Wednesday, January 02, 2013

frances coralie perkins

There's a story that Abe Lincoln, when he met Harriet Beecher Stowe, opened their conversation with "So you're the little lady who started this war." It's probably just a story -- what academics call "apocryphal" -- but it does convey a truth: that Beecher Stowe's anti-slavery propaganda novel "Uncle Tom's Cabin" was a key element in forcing the showdown between north and south, for it convinced many that the two halves of the country were incompatible, and their disagreements irreconcilable.

I've began to feel the same way about America's present-day conflict, between a politically radical and very active cohort of one-percenters who are determined to dismantle the modern American welfare state, and the rest of us who have profoundly benefitted from it.

How profoundly? That would be hard to measure unless we lose it. As the old song says, "You don't miss your water till the well runs dry."

Probably not one American in a hundred has heard of Frances Perkins, FDR's Secretary of Labor, and the first woman to hold a cabinet position. Yet she plays very large in American politics today, since all the loud and obnoxious flapdoodle about debts and deficits we're constantly bombarded with by Republicans is motivated by one thing only -- the obsession of a clique among our rulers who are determined to dismantle her life's work -- the New Deal.

I learned all this today when I visited Jon Schwarz's Tiny Revolution site, reading guest author Aaron Datesman's "Coralie and Me," then followed up with further research which supported Datesman's thesis that Frances C. Perkins, more than any other individual responsible for the New Deal, is indeed the "little lady" behind our coming civil war.

Her Wikipedia biography tells us that this close friend of Roosevelt's was the source of the New Deal's ground-breaking programs, "including the Civilian Conservation Corps, (and) the Public Works Administration...With The Social Security Act she established unemployment benefits, pensions for the many uncovered elderly Americans, and welfare for the poorest Americans."

Think about that for a moment. Among other things, Frances Perkins is the person most responsible for the fact that the present depression (the so-called "Great Recession") has not caused nearly as much suffering and deprivation as the depression of 1930-40. Were it not for unemployment benefits and Social Security, it surely would have.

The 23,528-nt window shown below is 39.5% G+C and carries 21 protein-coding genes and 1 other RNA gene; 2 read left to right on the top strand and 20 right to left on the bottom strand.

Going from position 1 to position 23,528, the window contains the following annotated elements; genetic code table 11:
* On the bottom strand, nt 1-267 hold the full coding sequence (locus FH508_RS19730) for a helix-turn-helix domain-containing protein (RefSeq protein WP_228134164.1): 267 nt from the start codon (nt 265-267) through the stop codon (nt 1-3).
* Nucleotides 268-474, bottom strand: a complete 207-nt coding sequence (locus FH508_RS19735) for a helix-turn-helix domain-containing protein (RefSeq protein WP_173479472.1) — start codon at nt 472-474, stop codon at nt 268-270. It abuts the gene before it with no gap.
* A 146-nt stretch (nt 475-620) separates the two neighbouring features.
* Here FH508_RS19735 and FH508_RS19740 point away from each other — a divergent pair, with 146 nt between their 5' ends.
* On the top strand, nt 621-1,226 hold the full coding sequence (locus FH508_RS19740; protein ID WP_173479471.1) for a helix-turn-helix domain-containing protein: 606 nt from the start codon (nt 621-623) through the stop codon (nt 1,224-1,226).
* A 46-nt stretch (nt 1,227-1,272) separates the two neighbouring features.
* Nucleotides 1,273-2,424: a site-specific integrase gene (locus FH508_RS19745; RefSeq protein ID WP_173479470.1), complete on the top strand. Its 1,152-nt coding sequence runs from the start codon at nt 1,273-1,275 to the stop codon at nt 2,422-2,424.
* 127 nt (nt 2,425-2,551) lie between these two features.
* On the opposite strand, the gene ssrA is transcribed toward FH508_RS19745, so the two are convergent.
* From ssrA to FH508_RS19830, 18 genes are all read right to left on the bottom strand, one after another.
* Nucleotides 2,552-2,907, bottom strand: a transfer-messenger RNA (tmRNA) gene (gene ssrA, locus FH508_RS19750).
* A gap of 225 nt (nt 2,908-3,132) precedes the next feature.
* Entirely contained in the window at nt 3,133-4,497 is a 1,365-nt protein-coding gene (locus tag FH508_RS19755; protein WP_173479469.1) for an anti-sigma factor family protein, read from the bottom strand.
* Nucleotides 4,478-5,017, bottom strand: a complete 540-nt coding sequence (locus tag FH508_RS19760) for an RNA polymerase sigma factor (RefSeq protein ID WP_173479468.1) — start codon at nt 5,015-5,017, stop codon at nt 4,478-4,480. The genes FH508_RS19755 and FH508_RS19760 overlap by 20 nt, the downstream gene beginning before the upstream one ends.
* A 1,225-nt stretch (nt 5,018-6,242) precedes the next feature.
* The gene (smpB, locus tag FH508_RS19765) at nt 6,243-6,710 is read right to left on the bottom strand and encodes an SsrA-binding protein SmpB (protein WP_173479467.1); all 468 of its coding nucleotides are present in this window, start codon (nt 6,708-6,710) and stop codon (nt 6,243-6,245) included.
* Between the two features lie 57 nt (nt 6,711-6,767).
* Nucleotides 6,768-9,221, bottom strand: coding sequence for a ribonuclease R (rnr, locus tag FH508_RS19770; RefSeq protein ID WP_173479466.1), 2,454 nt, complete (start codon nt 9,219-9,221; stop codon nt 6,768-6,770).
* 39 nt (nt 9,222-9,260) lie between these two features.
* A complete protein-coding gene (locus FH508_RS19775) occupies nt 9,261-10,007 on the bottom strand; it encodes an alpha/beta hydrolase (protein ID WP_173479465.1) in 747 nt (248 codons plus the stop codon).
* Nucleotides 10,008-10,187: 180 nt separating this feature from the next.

But now there are powerful people among us determined to do away with these protections. How determined are they? Events of the past few days, with the Keystone Kops of the Republican clown car threatening to take the country over Niagara Falls if they didn't get their way re: the phony deficit flap shows they're very determined indeed.

This is coming to a head because a gaggle of selfish, petty, and mean-spirited industrialists in this country have been, ever since these programs were first put into place, obsessed with deep sixing them, on the grounds that some of their tax money paid out through these programs ends up in the hands of people less worthy, deserving, and fragrant than themselves.

Which is no doubt true. Welfare cheats, Social Security chiselers (using SSI) and lazy bums no doubt benefit from transfer payments through the modern welfare state, not just here, but throughout the civilized world. It's the price we pay for having a system that makes it possible for real people, most of whom have never stolen a dime of Richard Melon Scaife's billions, to be able to live in this world.

So suck it up, David and Charles and Sheldon, because without those things, you wouldn't be in the one percent. What I mean is that without them, you wouldn't have a country to be the one percent of.

Right now we need a Lincoln to lead us, but instead we've got the modern incarnation of Millard Fillmore. Get ready for more of the same as what we just went through then, when the debt-ceiling limit comes up again a couple months down the road. Only somebody needs to let Barack know that this time we're taking a few trophies, with or without him.





2 comments:

Joe said...

Dave, thanks for mentioning her because I didn't know that.

Dave B, a.k.a. catboxer said...

You know, I had heard of her, but had no idea of the significance of her role until yesterday.

Live and learn, I guess.